The park was originally owned by East Boston Camps (a “Fresh Air camp”). The group brought inner-city children out to the country back in the 30s. Read my earlier blog post about my previous experience with the fresh-air program. The property is still partially occupied by the EBC. Buildings include boys and girls cabins (on opposite sides of the pond), a dining hall, and grounds. The grounds are used for a day camp, and the buildings are also available for rental during the Spring and Fall. The biggest draw for us is the pond, Burges Pond is a beautiful spot for your water-loving dog to take a dip or chase a stick, and covers about 25 acres. There is also a trail looping the pond that is about 1.75 miles long. Get to the park early since parking does fill up. At times groups are hiking, and when summer day camp is in session, others are given limited access to hiking but must stay away from the camping areas. Arriving early ensures you’ll not only have a place to park your vehicle, but most of the trail areas will be a fairly solitary space. You’ll be amazed at the natural silence, broken only by bird song, frogs croaking in the pond, and an occasional chipmunk or squirrel sounding an alarm. As you walk on the west side of the pond, watch for the giant beaver dam! There are also many fallen trees, with the tell-tale signs of beaver teeth assisting in their demise.

This is a beautiful space that we visit often. But we forget about it when we’re thinking about places to go for a day outdoors. In like manner, thinking about recipes, cauliflower is NOT one that immediately comes to mind. But in the store this week, fresh cauliflower was on sale, and I couldn’t resist. So here is my recognition and respectful treatment of a vegetable that doesn’t always spring to mind when you’re thinking about dinner! But it should!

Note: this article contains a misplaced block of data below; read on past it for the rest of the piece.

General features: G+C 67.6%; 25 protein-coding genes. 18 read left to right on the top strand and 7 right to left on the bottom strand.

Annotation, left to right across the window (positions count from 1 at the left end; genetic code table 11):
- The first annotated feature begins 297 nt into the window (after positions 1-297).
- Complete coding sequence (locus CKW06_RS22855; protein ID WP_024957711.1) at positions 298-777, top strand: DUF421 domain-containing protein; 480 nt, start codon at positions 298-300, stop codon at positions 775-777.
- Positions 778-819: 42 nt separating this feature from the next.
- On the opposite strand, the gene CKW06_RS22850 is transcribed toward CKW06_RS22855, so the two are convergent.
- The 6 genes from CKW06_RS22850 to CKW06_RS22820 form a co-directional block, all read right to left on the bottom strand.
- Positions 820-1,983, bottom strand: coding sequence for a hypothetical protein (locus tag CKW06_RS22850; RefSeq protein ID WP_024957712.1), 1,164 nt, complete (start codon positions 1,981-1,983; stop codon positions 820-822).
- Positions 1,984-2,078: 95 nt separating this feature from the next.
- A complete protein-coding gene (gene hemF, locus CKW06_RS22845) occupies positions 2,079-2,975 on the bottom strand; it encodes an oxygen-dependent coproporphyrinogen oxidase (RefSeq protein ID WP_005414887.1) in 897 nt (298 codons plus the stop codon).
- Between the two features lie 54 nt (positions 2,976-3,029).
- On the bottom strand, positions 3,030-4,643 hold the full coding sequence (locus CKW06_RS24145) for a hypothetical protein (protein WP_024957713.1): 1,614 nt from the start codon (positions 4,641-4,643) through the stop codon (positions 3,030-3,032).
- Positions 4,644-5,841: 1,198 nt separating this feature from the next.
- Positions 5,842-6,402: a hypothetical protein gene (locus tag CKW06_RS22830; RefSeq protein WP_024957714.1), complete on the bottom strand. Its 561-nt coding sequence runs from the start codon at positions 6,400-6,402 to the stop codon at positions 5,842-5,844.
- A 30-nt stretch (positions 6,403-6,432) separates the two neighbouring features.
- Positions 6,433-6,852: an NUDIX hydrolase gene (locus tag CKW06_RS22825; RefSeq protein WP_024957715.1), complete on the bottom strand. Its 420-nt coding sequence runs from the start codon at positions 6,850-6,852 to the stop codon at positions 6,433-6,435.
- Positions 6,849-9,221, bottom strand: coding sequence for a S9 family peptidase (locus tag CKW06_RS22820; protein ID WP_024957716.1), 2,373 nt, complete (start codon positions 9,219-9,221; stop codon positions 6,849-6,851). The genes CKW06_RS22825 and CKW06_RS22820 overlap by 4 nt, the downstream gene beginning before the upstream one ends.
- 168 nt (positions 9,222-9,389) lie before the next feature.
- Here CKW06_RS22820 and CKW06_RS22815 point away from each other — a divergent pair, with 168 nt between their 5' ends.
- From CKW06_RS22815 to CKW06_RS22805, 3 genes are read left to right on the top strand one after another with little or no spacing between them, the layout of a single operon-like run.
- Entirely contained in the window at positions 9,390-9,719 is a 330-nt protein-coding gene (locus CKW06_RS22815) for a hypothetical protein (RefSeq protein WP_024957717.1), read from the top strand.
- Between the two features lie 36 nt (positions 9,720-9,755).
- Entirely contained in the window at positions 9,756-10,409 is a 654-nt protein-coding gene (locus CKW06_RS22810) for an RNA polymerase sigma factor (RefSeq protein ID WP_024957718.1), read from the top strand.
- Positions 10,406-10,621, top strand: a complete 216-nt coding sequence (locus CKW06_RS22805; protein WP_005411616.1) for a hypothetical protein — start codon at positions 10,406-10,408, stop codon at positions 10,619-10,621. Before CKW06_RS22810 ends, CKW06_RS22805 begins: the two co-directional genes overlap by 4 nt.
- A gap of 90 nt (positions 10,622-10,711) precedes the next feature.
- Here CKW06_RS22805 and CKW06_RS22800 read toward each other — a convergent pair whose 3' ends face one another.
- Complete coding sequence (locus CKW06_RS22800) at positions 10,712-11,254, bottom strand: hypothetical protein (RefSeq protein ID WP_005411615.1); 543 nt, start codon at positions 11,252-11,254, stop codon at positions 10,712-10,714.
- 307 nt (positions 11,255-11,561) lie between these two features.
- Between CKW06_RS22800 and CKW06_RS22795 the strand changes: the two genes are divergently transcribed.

Cheesy roasted cauliflower with walnuts

  • 1 head of cauliflower, chopped into florets
  • 1 ½ TB minced garlic
  • 1 TB olive oil
  • 1 TB lemon juice
  • Fresh ground Himalayan pink salt
  • Fresh ground black pepper
  • 2 ½ TB chopped walnuts
  • Fresh dill and thyme (1 TB or more)
  • ¼ cup fresh grated parmesan cheese

Since cauliflower heads vary in size, use the above measurements and your personal taste as your guide.


  • Preheat oven to 450 degrees
  • Toss cauliflower, garlic, olive oil, lemon juice, salt, pepper, walnuts, and herbs into a bowl and toss until well mixed and coated.
Cauliflower tossed with olive oil, lemon juice, and herbs
  • Spread in a single layer on a sided baking sheet ( so you can stir everything without it falling off).
  • Bake for 15 minutes on the center rack.
  • Remove and stir/flip the cauliflower so it can brown on the other side.
Roasted cauliflower with parmesan and walnuts served with roasted pork loin
  • Bake for 10 minutes more or until the cauliflower is softened to your liking.
  • Sprinkle with parmesan cheese.

Serve immediately. The flavor of roasted walnuts and cauliflower with melted parmesan is so good! The two of us ate the entire thing!